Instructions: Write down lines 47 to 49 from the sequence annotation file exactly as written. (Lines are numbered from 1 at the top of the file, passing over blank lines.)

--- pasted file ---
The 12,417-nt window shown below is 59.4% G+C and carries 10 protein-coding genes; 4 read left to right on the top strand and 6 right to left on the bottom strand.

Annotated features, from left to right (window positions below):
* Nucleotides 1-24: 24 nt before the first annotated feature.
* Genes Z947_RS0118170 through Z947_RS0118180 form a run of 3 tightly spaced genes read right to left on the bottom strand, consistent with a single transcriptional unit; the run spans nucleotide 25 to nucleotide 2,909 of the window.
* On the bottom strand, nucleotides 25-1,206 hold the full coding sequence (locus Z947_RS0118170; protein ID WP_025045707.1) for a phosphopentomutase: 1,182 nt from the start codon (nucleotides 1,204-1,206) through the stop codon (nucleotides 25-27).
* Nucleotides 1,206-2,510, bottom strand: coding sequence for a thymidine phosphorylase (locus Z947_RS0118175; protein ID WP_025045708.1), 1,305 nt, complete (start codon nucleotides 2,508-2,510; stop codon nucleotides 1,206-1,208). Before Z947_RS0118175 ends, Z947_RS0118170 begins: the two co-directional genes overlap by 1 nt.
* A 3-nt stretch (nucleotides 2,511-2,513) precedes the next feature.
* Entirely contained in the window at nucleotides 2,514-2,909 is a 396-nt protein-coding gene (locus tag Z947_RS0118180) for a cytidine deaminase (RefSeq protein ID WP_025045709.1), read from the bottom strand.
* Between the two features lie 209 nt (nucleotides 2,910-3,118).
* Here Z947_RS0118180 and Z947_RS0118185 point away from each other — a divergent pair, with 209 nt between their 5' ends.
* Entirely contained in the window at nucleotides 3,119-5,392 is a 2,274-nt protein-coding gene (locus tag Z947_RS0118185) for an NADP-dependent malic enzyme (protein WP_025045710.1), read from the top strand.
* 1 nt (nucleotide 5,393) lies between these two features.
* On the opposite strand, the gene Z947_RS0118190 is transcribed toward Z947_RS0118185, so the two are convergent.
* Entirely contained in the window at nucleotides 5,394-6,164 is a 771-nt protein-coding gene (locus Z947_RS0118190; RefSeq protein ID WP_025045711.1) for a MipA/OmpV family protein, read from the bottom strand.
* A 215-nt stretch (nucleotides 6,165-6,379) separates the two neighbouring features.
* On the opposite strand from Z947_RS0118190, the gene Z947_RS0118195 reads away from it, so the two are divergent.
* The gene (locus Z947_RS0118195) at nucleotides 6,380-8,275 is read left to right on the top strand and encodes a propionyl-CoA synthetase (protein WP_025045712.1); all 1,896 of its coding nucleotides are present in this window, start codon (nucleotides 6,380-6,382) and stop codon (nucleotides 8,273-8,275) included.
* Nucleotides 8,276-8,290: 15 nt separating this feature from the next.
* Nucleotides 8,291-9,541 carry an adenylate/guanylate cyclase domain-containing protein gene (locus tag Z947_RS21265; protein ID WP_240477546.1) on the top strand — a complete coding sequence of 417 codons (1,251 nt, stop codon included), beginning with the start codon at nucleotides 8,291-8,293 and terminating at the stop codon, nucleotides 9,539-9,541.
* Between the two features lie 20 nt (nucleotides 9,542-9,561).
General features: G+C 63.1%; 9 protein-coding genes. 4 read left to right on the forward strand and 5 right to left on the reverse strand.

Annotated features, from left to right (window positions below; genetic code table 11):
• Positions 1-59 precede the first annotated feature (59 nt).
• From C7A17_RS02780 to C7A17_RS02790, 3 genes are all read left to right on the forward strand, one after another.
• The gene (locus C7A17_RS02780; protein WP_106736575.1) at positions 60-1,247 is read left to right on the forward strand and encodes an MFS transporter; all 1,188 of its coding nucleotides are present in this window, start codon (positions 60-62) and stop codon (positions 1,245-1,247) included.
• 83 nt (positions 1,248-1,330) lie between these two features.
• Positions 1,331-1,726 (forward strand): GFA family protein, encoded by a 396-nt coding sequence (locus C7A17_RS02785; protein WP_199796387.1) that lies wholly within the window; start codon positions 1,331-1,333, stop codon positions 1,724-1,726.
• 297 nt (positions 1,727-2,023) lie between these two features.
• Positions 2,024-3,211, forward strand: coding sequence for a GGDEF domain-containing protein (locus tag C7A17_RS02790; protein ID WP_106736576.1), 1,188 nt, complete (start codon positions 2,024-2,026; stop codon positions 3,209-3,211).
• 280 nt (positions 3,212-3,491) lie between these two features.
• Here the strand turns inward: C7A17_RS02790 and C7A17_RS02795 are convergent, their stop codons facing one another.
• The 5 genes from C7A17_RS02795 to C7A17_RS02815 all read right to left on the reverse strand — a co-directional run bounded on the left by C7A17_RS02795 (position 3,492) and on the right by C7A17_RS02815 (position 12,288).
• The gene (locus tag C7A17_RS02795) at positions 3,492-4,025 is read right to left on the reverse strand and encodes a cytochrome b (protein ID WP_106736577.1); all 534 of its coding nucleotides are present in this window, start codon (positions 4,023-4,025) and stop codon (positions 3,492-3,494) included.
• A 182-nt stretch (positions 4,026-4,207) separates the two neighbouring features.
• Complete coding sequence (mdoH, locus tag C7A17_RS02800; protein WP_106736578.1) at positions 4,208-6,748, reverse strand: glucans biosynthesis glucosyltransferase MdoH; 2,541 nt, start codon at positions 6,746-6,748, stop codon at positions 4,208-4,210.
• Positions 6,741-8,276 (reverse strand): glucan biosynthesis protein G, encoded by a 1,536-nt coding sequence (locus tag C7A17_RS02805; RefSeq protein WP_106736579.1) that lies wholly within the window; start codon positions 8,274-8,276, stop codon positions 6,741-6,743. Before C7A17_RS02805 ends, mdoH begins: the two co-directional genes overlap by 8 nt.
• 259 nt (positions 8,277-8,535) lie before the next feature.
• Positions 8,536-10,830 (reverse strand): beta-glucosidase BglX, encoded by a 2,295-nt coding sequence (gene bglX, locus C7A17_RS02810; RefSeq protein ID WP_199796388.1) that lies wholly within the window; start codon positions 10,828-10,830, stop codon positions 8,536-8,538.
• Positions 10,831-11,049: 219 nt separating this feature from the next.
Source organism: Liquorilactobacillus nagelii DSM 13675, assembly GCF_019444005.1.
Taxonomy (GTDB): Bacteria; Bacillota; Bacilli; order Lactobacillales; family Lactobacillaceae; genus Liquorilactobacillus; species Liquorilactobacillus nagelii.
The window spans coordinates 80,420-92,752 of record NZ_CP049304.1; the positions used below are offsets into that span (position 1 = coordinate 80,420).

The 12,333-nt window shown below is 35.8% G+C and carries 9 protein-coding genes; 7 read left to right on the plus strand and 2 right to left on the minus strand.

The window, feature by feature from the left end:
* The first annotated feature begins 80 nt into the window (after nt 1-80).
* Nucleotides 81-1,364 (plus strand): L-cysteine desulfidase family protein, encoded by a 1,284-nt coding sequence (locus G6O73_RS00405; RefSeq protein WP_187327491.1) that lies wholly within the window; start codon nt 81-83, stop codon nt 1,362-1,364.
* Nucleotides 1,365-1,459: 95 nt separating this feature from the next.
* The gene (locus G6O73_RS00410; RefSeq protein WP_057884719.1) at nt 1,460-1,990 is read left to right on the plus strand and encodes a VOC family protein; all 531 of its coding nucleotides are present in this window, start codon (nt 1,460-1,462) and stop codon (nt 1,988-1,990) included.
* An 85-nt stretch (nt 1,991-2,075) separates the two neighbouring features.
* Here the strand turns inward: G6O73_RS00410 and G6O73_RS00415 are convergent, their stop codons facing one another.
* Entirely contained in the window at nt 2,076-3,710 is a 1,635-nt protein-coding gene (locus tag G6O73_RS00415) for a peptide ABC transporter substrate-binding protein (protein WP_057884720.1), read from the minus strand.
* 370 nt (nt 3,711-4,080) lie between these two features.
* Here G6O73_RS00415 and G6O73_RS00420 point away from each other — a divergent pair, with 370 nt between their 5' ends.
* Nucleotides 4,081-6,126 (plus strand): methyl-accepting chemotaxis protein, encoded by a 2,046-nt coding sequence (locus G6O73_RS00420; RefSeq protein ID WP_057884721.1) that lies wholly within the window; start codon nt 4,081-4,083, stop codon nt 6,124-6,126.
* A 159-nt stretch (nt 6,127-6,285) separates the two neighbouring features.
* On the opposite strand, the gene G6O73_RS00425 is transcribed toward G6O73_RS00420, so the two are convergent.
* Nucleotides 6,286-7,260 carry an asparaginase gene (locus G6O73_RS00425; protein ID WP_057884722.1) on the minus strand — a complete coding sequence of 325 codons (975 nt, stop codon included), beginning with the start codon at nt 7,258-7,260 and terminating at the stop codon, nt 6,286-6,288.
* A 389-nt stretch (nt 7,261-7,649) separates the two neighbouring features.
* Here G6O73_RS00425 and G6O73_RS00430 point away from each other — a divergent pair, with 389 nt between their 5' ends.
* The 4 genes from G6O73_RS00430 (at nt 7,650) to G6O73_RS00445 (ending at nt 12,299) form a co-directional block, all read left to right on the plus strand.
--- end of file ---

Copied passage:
* Nucleotides 1,365-1,459: 95 nt separating this feature from the next.
* The gene (locus G6O73_RS00410; RefSeq protein WP_057884719.1) at nt 1,460-1,990 is read left to right on the plus strand and encodes a VOC family protein; all 531 of its coding nucleotides are present in this window, start codon (nt 1,460-1,462) and stop codon (nt 1,988-1,990) included.
* An 85-nt stretch (nt 1,991-2,075) separates the two neighbouring features.